revising the dsp research prospectus revise chapter 1 slp

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Module 3 – SLP

Revising the DSP Research prospectus (Revise Chapter 1)

Chapter 1 – Introduction

Your Chapter 1 – Introduction will be a narrative that details the major components of your proposed research, developed at a relatively early stage of your doctoral program. The introduction guides your preparation of the full-blown DSP Research Proposal, and will serve as a roadmap for continued refinement of your thinking as you progress into the DBA doctoral program.

The Chapter 1- Introduction should be 15-20 double-spaced pages, APA 7th edition formatted. Include a title page and reference list (not included in page count). The title page should include a working title for your dissertation. Develop the working title after you’ve completed the prospectus and have developed and selected your established Research Question(s).

In the body of Chapter 1, DO include headings for each section. Use complete sentences and paragraphs to craft the body each section.

Introductory Section (Your Prospectus should not have a heading for the introductory section, per APA 7th edition)

After you’ve completed the sections below, craft and introductory section that:

  • Tells the reader what this document is about
  • Tells the reader how the document is organized

A. Research Problem or Opportunity

Address the following question:

Describe the Problem or Opportunity your research will address. Why is it important to explore this problem or opportunity? Write 2-4 carefully considered paragraphs. Include 5-10 different sources from the literature in your discussion.

For A1 – A3 Research Problem or Opportunity

Your proposed research must encompass all of the following:

  • A problem or opportunity that is of interest to you
  • A direct connection to your field of study (i.e., computer science or management)
  • A direct connection to your concentration

A1. How does your proposed research reflect a problem or opportunity in your field? Write 3-5 carefully considered paragraphs making the connection between your proposed research and your field. Include 5-10 different sources from the literature in your discussion.

A2. How does your proposed research reflect a problem or opportunity in your Concentration? Write 3-5 carefully considered paragraphs making the connection between your proposed research and your concentration. Include 5-10 different sources from the literature in your discussion.

A3. How does your proposed research reflect a problem or opportunity that is of interest to you? Write 3-5 carefully considered paragraphs making the connection between your proposed research and your personal interest in this topic. Include 5-10 different sources from the literature in your discussion.

B. Key Literature

There are several types of literature that will appear in your literature review:

Contextual Literature – recent literature that helps the researcher define, and the reader understand, the setting in which the research will occur. This literature may be found in peer reviewed literature, and may also be found in industry and trade publications, as well as the popular (credible) press.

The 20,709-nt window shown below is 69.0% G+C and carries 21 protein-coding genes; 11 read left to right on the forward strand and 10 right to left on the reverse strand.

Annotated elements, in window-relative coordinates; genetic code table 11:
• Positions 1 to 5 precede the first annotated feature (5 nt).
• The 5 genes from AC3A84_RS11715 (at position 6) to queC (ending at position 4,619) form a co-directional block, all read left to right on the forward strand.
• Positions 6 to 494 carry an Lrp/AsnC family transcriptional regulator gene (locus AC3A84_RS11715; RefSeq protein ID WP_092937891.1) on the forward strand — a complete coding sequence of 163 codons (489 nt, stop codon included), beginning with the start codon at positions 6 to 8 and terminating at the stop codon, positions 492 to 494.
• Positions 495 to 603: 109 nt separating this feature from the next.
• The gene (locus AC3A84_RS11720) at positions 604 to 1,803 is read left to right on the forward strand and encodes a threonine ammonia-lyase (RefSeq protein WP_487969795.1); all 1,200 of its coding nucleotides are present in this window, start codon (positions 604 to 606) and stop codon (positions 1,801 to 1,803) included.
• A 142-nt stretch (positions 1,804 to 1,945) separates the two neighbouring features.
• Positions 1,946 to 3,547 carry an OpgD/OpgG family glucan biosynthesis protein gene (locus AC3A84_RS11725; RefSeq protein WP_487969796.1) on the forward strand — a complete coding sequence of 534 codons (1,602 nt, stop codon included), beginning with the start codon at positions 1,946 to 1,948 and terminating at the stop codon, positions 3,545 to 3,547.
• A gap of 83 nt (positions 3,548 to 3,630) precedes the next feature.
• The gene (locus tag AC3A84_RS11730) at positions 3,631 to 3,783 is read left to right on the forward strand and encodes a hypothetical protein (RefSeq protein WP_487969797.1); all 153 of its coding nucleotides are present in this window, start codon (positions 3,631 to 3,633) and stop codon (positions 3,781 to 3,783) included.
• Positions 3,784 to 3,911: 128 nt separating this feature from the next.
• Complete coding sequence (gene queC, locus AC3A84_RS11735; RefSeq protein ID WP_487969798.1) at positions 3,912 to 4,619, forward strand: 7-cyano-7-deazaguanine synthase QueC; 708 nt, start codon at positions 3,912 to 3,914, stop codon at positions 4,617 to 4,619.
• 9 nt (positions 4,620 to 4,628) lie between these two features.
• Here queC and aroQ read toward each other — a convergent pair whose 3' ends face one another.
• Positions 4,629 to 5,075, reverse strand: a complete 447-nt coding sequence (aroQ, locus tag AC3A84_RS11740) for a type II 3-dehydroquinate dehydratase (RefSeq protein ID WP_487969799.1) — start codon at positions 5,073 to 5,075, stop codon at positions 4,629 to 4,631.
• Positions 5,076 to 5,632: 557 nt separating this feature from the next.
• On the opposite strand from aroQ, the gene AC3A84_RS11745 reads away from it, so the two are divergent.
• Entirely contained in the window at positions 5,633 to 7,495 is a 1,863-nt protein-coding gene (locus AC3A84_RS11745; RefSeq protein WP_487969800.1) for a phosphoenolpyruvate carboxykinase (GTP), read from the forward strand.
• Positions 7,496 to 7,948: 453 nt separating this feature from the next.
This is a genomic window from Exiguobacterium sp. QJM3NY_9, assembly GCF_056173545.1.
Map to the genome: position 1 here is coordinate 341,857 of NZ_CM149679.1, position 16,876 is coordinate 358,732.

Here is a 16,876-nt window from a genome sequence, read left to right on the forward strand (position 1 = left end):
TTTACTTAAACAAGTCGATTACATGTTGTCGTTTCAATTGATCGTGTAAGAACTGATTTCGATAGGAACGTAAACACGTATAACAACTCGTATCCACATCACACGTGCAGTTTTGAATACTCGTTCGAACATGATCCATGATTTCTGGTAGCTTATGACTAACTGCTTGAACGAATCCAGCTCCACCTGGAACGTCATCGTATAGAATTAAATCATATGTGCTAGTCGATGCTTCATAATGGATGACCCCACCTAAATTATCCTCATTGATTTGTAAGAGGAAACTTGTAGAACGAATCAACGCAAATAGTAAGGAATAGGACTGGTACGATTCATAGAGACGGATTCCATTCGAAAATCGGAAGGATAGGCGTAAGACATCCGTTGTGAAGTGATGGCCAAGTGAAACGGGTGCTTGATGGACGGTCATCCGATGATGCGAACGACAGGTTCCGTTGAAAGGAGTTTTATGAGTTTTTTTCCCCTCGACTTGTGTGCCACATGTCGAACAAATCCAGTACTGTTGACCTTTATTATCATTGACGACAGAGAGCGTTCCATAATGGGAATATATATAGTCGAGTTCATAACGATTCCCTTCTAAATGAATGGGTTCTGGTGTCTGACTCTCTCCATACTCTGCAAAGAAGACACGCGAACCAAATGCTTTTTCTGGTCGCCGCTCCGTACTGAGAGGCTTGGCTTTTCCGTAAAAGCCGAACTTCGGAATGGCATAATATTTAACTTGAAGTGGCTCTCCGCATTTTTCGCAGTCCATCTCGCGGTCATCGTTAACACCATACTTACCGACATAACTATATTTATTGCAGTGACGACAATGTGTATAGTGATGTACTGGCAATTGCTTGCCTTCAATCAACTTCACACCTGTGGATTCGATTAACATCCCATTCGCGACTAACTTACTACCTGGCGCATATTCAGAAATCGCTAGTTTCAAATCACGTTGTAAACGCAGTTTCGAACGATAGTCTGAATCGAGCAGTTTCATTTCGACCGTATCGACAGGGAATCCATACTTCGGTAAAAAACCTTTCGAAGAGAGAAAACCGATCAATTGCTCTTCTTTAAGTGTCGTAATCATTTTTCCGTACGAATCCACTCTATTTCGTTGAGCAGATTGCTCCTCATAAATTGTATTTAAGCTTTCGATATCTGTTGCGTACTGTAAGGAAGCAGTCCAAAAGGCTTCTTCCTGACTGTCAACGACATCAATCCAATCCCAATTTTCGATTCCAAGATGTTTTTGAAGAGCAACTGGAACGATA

Seminal literature – Conceptual or Research-based – typically peer- reviewed articles or scholarly books developed at the beginning of a field, recognized as relevant either historically and/or currently. A sign of relevance is that others cite this literature in their work.

Recent Literature – Conceptual or Research-based – typically peer reviewed articles or scholarly books published within the last five years, recognized as relevant in the field. A sign of relevance is that others cite this literature in their work.

B1. Context

Write 2-3 paragraphs about the Context of your proposed research, utilizing 5-10 different sources.

B2. Seminal Literature

Write 2-3 paragraphs about your proposed research topic, utilizing 5-10 different sources from the peer-reviewed, seminal literature.

B3. Recent Literature

2-3 paragraphs related to your proposed research topic utilizing 5-10 different sources from the peer-reviewed, recent literature.

C. Gap in Literature

One of the outcomes of your literature review and preparation thus far is to identify what is called “a gap in the body of knowledge.” The gap indicates where research has not been done yet. Your research in the area of this “gap” will yield a small, but valuable “contribution to the body of knowledge.”

After the work you’ve done so far, what is the “gap in the body of knowledge” you have identified?

D. Assumptions and Biases

As you develop your literature review, you will identify contextual, seminal theoretical/research-based literature, and recent theoretical/research-based literature. Through this process, you will confirm or identify a gap in the body of knowledge – an area that has not been researched. You will also begin to clarify your overarching research question. As part of the process, you must become aware of the assumptions and biases you bring to the proposed research. Your biases and assumptions should become more apparent as you pick and choose amongst the possible literature sources you find, how you place them in your literature review, and the emphasis you give to certain viewpoints represented in the literature.

Reflect on the biases you bring to your proposed research. List at least five biases. Do not list assumptions about how you will conduct your research, nor how you expect others to respond. This section should be dedicated to the assumptions, biases and other pre-conceived notions you have about the phenomenon you plan to study. Conclude your prospectus y with a brief discussion and summary.

E. Research Question(s)